In some cases, personnel may need to access restricted content from home (hello, portable CAC reader). VPNs can allow them to bypass regional restrictions or access content that may be blocked in certain countries. Furthermore, VPNs can also help mask a service member's true location by rerouting their internet traffic through servers in different regions or countries. This can be beneficial when maintaining operational security or protecting personal privacy is crucial.
With Netflix's new rule, the tool that secures our military's online presence is now a barrier to a simple pleasure – watching their favorite shows.
Of course, American service members and families stationed at OCONUS aren't the only ones who use VPNs. Research shows the use of VPNs is steadily growing. But the difference between most American households and military families is that they don't have access to their home networks.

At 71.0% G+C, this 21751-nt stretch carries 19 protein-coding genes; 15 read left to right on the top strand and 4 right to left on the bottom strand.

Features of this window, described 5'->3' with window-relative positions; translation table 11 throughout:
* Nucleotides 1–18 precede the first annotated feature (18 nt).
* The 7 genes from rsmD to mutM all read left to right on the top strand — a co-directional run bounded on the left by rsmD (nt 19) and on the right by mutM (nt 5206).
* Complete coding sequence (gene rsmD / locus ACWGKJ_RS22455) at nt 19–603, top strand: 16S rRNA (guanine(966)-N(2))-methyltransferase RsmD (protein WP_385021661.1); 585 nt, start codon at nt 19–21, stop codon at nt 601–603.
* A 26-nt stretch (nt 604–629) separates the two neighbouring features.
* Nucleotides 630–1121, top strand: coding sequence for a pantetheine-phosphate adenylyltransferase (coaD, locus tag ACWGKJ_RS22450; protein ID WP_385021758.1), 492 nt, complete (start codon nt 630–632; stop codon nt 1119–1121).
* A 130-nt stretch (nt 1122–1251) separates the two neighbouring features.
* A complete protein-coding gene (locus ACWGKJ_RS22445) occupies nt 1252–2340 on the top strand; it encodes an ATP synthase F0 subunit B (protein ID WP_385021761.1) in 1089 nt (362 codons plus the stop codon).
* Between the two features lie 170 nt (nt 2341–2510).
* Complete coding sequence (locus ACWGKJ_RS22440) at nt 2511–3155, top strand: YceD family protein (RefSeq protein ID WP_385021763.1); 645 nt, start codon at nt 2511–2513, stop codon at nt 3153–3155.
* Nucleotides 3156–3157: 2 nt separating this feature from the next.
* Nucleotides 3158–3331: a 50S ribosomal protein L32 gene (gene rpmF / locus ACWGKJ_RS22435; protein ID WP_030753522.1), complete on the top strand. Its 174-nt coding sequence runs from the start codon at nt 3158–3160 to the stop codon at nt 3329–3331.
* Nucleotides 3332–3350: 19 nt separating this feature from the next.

In the theater of deployment, entertainment serves as a crucial morale booster. Netflix is more than just an unlimited supply of The Office reruns; it's a lifeline tethering them to their families and homeland. Often, military personnel find themselves stationed in far-flung locations, from the rugged mountains of Afghanistan to the isolated islands of the Pacific. These remote areas, notorious for limited entertainment choices, transform a simple streaming service like Netflix into a treasured source of comfort and connection. A study published in the Journal of Family Issues highlighted how shared family routines like binging your favorite Netflix show can alleviate separation stress during deployment.